Most people focus their efforts on the digital world when it comes to HIPAA compliance and Meaningful Use Risk Assessments.
Yes, the computerization of the medical practice is a huge drive in all of this, but the cave man style of running a practice can still poke its head out of the cave once in a while.
What sounds like a file box full of dental records was recently discovered in California. These records were not the actual dental records of patients, but the referral forms from a service called 1-800-DENTIST. Yet, these referral forms have plenty of PHI on them.
I can visualize the process now: over worked, under paid front desk worker receives fax from 1-800-DENTIST. Calls patient and sets up appointment. Puts referral form in a box.
Over a few years time this box is overflowing with paperwork.
One day the dentist sees this box and declares “somebody do something about this box of papers”.
“Somebody” then takes the box and puts it in their trunk. The box probably stayed there a good six months before “somebody” said, “dang, why do I still have this box in my trunk, I’ll just put it over in that vacant lot.”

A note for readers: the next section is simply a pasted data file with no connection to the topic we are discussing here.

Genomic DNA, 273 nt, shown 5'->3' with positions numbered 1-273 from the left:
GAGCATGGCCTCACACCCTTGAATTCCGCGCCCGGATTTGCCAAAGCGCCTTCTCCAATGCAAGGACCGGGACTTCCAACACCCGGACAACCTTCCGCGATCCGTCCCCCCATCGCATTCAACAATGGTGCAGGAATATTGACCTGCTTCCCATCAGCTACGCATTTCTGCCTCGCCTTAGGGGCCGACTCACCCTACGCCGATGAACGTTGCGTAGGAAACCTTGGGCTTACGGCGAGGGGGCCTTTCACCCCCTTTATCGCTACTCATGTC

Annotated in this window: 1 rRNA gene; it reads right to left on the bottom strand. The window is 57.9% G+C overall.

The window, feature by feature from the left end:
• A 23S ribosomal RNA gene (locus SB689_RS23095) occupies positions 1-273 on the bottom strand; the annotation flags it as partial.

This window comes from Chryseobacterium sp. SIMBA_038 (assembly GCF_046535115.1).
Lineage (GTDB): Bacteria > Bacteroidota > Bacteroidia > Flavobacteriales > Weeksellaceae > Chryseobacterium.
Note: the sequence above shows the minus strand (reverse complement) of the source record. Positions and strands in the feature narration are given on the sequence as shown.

So, how many pieces of paper with PHI on them float around your office?
- Do you have a patient sign in sheet?
- SOAP cards?
- Individual strips of paper?
- Maybe you use the adhesive label peel-off method?
All of these have consequences if not properly handled.
I know you don’t want to have a process that spells out what to do with “that piece of paper”, but guess what? You better.
Otherwise you could end up on a news report like the one below…and you really don’t want that.
A quick aside here: Dentists do not necessarily have to comply with HIPAA. But this doesn’t matter. There is a presumption by patients that medical professionals (YOU) will protect their information. It is also worth noting that it does not appear that 1-800-DENTIST is at fault here, but the dental office is.